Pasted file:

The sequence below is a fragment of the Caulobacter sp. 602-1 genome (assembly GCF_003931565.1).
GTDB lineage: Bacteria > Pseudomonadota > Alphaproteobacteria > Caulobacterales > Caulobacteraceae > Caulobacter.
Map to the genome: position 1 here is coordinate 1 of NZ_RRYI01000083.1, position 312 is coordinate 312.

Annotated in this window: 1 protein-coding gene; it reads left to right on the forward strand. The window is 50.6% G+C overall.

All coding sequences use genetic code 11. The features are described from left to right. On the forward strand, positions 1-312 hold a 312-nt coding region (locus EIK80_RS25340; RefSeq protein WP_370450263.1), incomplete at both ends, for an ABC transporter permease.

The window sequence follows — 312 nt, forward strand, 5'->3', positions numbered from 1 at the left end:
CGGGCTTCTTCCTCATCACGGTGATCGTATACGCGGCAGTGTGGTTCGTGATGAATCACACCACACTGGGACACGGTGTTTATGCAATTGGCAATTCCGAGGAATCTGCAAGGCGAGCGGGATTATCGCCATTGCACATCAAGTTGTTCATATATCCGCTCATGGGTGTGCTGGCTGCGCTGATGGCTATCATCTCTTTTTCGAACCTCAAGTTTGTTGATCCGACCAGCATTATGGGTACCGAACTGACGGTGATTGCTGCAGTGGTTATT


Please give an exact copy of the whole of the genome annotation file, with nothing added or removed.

The sequence below is a fragment of the Caulobacter sp. 602-1 genome (assembly GCF_003931565.1).
GTDB lineage: Bacteria > Pseudomonadota > Alphaproteobacteria > Caulobacterales > Caulobacteraceae > Caulobacter.
Map to the genome: position 1 here is coordinate 1 of NZ_RRYI01000083.1, position 312 is coordinate 312.

Annotated in this window: 1 protein-coding gene; it reads left to right on the forward strand. The window is 50.6% G+C overall.

All coding sequences use genetic code 11. The features are described from left to right. On the forward strand, positions 1-312 hold a 312-nt coding region (locus EIK80_RS25340; RefSeq protein WP_370450263.1), incomplete at both ends, for an ABC transporter permease.

The window sequence follows — 312 nt, forward strand, 5'->3', positions numbered from 1 at the left end:
CGGGCTTCTTCCTCATCACGGTGATCGTATACGCGGCAGTGTGGTTCGTGATGAATCACACCACACTGGGACACGGTGTTTATGCAATTGGCAATTCCGAGGAATCTGCAAGGCGAGCGGGATTATCGCCATTGCACATCAAGTTGTTCATATATCCGCTCATGGGTGTGCTGGCTGCGCTGATGGCTATCATCTCTTTTTCGAACCTCAAGTTTGTTGATCCGACCAGCATTATGGGTACCGAACTGACGGTGATTGCTGCAGTGGTTATT